It is easy to imagine that this would be quite a complex query in SQL. In fact the query would be a series of having conditions with a subquery against songs with a where clause for each filter, and everything as a subquery with a order by clause around it, and thats just the start, because you still need to do the aggregates correctly. I've written multiple such queries, and if you put real-life amount of music data on the database, indexes or not, the performance is not acceptable (upwards of 30seconds on a quad-core Xeon 4Gb ram machine)

The Solution Continued
I choose to step around the problem and put the data for retrieval somewhere else then on a database.
Some preliminary tests showed that the maximum amount of expected data (around 2'000'000 songs) shouldn't exeed 1GB when kept in RAM.

The technical solution use
python sets (an unordered data type that is fast at intersection building). All songs, types and values are alphabetically sorted, and the index offset of their position in the sorted collection holding them becomes their "key".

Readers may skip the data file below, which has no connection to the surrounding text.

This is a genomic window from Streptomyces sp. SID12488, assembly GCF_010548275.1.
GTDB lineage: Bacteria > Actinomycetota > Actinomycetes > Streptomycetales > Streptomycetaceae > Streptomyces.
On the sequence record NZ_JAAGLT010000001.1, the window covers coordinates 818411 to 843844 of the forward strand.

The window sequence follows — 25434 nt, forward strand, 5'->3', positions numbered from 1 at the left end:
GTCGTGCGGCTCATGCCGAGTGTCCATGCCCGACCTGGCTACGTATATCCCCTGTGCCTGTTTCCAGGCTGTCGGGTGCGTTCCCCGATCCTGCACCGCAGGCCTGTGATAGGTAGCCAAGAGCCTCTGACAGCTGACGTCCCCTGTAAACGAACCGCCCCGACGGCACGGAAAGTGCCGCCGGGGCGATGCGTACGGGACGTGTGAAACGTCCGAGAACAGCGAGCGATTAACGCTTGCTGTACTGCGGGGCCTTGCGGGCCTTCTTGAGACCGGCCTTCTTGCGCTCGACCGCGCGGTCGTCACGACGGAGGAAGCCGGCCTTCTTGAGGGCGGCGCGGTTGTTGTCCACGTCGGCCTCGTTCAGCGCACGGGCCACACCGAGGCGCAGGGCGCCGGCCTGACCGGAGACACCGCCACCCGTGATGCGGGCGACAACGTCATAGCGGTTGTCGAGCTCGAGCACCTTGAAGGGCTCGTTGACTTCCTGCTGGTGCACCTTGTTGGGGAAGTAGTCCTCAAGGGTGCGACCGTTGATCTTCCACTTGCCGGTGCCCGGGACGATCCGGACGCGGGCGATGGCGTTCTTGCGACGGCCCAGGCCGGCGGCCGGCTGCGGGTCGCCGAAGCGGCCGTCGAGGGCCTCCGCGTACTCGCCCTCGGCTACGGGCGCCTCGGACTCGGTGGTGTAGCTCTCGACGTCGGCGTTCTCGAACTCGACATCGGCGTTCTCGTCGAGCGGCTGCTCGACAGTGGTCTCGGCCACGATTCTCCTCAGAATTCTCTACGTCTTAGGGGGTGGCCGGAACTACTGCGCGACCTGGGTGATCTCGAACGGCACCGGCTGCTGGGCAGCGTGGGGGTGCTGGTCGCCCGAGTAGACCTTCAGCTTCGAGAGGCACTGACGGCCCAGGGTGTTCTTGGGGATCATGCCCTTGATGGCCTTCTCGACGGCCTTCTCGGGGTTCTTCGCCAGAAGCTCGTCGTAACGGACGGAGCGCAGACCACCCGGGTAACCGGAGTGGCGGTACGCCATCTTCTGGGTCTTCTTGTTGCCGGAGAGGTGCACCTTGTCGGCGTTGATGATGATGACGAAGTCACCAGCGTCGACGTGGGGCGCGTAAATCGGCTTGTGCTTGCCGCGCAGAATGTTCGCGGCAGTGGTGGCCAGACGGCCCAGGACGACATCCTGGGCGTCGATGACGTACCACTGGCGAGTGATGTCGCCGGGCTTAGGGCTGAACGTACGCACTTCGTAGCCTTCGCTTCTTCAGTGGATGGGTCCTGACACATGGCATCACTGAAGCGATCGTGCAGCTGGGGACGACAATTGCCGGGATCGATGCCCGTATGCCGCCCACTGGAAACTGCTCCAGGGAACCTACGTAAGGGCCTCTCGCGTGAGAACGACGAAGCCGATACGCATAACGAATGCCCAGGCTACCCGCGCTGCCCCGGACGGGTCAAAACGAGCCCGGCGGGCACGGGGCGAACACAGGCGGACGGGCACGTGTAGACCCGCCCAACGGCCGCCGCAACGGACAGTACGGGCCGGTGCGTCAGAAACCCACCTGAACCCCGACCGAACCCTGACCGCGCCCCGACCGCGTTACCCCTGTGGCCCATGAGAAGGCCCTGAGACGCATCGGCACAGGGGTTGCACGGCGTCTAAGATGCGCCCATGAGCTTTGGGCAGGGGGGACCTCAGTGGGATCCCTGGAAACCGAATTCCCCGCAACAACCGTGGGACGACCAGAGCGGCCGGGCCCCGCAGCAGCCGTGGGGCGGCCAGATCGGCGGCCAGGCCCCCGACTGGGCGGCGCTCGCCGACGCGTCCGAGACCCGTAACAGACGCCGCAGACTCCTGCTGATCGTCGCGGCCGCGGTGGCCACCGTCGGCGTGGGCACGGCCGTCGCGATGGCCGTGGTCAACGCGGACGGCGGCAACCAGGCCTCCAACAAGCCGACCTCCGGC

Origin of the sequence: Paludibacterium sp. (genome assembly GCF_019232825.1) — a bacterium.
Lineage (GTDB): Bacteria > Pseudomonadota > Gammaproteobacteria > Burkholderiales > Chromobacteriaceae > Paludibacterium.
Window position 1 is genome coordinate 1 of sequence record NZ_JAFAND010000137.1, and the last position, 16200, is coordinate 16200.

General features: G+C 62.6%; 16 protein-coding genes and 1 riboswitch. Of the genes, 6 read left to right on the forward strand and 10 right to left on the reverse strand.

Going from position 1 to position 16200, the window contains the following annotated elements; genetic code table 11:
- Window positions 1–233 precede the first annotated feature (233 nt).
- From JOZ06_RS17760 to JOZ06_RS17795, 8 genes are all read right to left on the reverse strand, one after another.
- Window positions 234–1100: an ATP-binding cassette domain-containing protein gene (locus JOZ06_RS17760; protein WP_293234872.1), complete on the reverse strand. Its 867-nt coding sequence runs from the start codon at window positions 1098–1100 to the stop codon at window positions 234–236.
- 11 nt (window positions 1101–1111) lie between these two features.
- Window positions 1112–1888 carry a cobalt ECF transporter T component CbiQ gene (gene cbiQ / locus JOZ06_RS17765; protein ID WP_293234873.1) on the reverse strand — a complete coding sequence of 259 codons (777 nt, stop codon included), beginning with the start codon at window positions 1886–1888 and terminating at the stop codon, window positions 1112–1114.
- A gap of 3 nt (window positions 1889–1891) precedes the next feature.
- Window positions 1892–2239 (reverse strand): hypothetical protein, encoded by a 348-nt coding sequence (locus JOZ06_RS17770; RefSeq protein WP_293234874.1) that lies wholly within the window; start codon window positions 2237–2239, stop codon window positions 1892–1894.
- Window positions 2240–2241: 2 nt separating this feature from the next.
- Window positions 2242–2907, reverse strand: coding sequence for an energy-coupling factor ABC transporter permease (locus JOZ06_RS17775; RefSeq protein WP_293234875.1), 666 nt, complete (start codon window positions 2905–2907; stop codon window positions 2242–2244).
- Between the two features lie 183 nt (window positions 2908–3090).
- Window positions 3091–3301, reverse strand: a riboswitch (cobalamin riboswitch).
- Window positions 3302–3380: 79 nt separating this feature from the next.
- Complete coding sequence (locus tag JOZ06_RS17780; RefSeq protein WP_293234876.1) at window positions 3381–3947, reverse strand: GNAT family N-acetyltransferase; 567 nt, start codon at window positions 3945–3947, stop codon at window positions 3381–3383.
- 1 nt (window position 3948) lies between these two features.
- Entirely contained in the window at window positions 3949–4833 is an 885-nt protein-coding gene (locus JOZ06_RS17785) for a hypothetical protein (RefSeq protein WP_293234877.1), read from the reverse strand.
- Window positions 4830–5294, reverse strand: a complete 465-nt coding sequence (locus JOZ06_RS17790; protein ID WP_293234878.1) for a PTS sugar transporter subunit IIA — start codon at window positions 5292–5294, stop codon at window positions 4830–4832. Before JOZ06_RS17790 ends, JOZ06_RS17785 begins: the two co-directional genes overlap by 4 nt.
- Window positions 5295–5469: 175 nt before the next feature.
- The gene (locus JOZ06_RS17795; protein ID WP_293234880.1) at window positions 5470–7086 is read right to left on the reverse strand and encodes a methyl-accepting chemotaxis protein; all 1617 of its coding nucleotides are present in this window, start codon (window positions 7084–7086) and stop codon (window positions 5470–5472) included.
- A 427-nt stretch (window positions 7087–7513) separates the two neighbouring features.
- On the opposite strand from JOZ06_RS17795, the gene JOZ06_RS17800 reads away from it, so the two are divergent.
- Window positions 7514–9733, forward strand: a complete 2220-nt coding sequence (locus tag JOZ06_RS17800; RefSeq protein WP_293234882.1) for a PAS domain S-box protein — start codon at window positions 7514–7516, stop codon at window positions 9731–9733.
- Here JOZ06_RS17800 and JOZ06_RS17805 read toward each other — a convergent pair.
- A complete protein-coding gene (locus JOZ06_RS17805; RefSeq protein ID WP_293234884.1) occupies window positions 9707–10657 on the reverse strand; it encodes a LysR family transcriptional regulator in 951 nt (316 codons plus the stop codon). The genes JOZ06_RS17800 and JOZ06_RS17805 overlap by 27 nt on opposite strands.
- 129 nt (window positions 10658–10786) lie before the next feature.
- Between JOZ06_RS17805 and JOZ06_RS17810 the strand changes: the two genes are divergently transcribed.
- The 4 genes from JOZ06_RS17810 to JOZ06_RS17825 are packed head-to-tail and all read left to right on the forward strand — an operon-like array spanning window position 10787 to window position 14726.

From there on it's a pretty straightforward algorithm that reduces the result set of songs by retrieving pre-computed sets of songs for each filter stored in associative collections (dicts), the result set of integer IDs is numerically sorted again, and the desired slice is translated back (using the sorted collection of all songs) to a title.
Of course one needs to get the data to RAM somehow, the process is simple and works by:
  1. Read all data from the database to RAM (takes about 10 minutes)
  2. Dump the resulting data structure to disk using a python object serialization module called "marshal" (occupies around 300mb on disk) (takes about 1 minute)
  3. At star of the web daemon load the marshal file to RAM (takes about 1 minute)
  4. Ready to answer requests for meta-data.
A single machine (quad core 3ghz Xeon) under load can serve up most requests for such data views under 300ms end to end (mostly the algorithm takes between 10 - 30 ms and the remainder is lost in http and I/O waits).

Final thoughts